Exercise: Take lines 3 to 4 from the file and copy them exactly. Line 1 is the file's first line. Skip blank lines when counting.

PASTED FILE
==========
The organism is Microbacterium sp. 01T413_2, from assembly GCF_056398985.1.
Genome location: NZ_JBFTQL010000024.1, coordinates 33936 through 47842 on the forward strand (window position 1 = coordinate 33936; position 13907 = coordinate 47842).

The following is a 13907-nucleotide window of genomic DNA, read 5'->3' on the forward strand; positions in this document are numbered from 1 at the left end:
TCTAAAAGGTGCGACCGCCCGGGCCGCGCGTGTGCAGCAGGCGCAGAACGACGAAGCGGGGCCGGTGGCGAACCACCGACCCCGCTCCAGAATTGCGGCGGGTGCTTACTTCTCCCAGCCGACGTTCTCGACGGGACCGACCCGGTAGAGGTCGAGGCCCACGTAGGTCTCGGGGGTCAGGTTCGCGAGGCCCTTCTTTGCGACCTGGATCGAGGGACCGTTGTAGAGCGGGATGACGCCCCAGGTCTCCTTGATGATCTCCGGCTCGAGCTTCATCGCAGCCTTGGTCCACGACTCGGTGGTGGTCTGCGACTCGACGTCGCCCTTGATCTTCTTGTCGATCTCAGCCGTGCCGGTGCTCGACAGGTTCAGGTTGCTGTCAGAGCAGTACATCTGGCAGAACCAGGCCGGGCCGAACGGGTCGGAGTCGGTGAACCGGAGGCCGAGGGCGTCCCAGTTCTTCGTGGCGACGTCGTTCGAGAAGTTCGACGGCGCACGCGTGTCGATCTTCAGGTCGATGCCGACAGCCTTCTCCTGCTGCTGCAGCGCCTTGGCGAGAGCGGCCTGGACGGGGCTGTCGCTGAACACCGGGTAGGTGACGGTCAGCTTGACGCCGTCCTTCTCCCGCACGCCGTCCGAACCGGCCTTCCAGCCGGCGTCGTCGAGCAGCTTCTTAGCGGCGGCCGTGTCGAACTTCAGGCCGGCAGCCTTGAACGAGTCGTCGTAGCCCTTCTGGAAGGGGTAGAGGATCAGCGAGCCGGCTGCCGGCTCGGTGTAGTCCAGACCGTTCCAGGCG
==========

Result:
The following is a 13907-nucleotide window of genomic DNA, read 5'->3' on the forward strand; positions in this document are numbered from 1 at the left end:
TCTAAAAGGTGCGACCGCCCGGGCCGCGCGTGTGCAGCAGGCGCAGAACGACGAAGCGGGGCCGGTGGCGAACCACCGACCCCGCTCCAGAATTGCGGCGGGTGCTTACTTCTCCCAGCCGACGTTCTCGACGGGACCGACCCGGTAGAGGTCGAGGCCCACGTAGGTCTCGGGGGTCAGGTTCGCGAGGCCCTTCTTTGCGACCTGGATCGAGGGACCGTTGTAGAGCGGGATGACGCCCCAGGTCTCCTTGATGATCTCCGGCTCGAGCTTCATCGCAGCCTTGGTCCACGACTCGGTGGTGGTCTGCGACTCGACGTCGCCCTTGATCTTCTTGTCGATCTCAGCCGTGCCGGTGCTCGACAGGTTCAGGTTGCTGTCAGAGCAGTACATCTGGCAGAACCAGGCCGGGCCGAACGGGTCGGAGTCGGTGAACCGGAGGCCGAGGGCGTCCCAGTTCTTCGTGGCGACGTCGTTCGAGAAGTTCGACGGCGCACGCGTGTCGATCTTCAGGTCGATGCCGACAGCCTTCTCCTGCTGCTGCAGCGCCTTGGCGAGAGCGGCCTGGACGGGGCTGTCGCTGAACACCGGGTAGGTGACGGTCAGCTTGACGCCGTCCTTCTCCCGCACGCCGTCCGAACCGGCCTTCCAGCCGGCGTCGTCGAGCAGCTTCTTAGCGGCGGCCGTGTCGAACTTCAGGCCGGCAGCCTTGAACGAGTCGTCGTAGCCCTTCTGGAAGGGGTAGAGGATCAGCGAGCCGGCTGCCGGCTCGGTGTAGTCCAGACCGTTCCAGGCG